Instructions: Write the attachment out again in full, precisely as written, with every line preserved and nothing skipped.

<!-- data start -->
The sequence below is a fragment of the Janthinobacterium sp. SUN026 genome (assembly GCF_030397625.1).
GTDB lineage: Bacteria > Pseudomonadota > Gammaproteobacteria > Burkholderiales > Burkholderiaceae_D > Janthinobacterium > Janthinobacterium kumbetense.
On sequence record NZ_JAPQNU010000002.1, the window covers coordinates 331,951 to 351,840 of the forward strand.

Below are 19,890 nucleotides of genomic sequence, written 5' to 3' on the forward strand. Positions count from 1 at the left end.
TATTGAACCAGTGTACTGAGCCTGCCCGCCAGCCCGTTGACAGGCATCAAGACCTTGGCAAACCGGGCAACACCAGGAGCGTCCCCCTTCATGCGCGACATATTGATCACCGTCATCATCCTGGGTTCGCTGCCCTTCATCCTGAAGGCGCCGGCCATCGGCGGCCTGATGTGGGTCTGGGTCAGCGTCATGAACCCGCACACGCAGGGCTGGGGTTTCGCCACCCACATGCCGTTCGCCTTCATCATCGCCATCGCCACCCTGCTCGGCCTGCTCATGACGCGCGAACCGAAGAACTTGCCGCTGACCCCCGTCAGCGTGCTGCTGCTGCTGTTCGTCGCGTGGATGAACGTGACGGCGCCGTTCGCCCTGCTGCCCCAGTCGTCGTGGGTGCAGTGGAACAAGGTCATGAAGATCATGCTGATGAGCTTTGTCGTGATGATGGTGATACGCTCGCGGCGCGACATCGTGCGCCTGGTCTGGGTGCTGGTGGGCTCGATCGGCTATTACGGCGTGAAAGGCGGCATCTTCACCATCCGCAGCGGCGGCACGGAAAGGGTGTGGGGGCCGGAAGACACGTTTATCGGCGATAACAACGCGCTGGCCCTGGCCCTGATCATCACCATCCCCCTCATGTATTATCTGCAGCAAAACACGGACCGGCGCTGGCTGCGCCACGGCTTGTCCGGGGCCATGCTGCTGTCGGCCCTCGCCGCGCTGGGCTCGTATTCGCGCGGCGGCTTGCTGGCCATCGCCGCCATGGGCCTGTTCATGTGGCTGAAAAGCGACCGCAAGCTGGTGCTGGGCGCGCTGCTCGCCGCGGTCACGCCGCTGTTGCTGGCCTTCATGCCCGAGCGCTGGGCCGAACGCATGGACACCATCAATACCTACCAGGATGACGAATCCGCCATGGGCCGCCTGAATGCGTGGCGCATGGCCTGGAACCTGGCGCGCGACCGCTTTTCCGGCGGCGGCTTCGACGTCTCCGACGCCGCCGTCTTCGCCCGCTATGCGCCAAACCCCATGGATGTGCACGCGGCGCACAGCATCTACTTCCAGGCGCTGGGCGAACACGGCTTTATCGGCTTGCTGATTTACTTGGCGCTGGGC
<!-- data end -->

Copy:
The sequence below is a fragment of the Janthinobacterium sp. SUN026 genome (assembly GCF_030397625.1).
GTDB lineage: Bacteria > Pseudomonadota > Gammaproteobacteria > Burkholderiales > Burkholderiaceae_D > Janthinobacterium > Janthinobacterium kumbetense.
On sequence record NZ_JAPQNU010000002.1, the window covers coordinates 331,951 to 351,840 of the forward strand.

Below are 19,890 nucleotides of genomic sequence, written 5' to 3' on the forward strand. Positions count from 1 at the left end.
TATTGAACCAGTGTACTGAGCCTGCCCGCCAGCCCGTTGACAGGCATCAAGACCTTGGCAAACCGGGCAACACCAGGAGCGTCCCCCTTCATGCGCGACATATTGATCACCGTCATCATCCTGGGTTCGCTGCCCTTCATCCTGAAGGCGCCGGCCATCGGCGGCCTGATGTGGGTCTGGGTCAGCGTCATGAACCCGCACACGCAGGGCTGGGGTTTCGCCACCCACATGCCGTTCGCCTTCATCATCGCCATCGCCACCCTGCTCGGCCTGCTCATGACGCGCGAACCGAAGAACTTGCCGCTGACCCCCGTCAGCGTGCTGCTGCTGCTGTTCGTCGCGTGGATGAACGTGACGGCGCCGTTCGCCCTGCTGCCCCAGTCGTCGTGGGTGCAGTGGAACAAGGTCATGAAGATCATGCTGATGAGCTTTGTCGTGATGATGGTGATACGCTCGCGGCGCGACATCGTGCGCCTGGTCTGGGTGCTGGTGGGCTCGATCGGCTATTACGGCGTGAAAGGCGGCATCTTCACCATCCGCAGCGGCGGCACGGAAAGGGTGTGGGGGCCGGAAGACACGTTTATCGGCGATAACAACGCGCTGGCCCTGGCCCTGATCATCACCATCCCCCTCATGTATTATCTGCAGCAAAACACGGACCGGCGCTGGCTGCGCCACGGCTTGTCCGGGGCCATGCTGCTGTCGGCCCTCGCCGCGCTGGGCTCGTATTCGCGCGGCGGCTTGCTGGCCATCGCCGCCATGGGCCTGTTCATGTGGCTGAAAAGCGACCGCAAGCTGGTGCTGGGCGCGCTGCTCGCCGCGGTCACGCCGCTGTTGCTGGCCTTCATGCCCGAGCGCTGGGCCGAACGCATGGACACCATCAATACCTACCAGGATGACGAATCCGCCATGGGCCGCCTGAATGCGTGGCGCATGGCCTGGAACCTGGCGCGCGACCGCTTTTCCGGCGGCGGCTTCGACGTCTCCGACGCCGCCGTCTTCGCCCGCTATGCGCCAAACCCCATGGATGTGCACGCGGCGCACAGCATCTACTTCCAGGCGCTGGGCGAACACGGCTTTATCGGCTTGCTGATTTACTTGGCGCTGGGC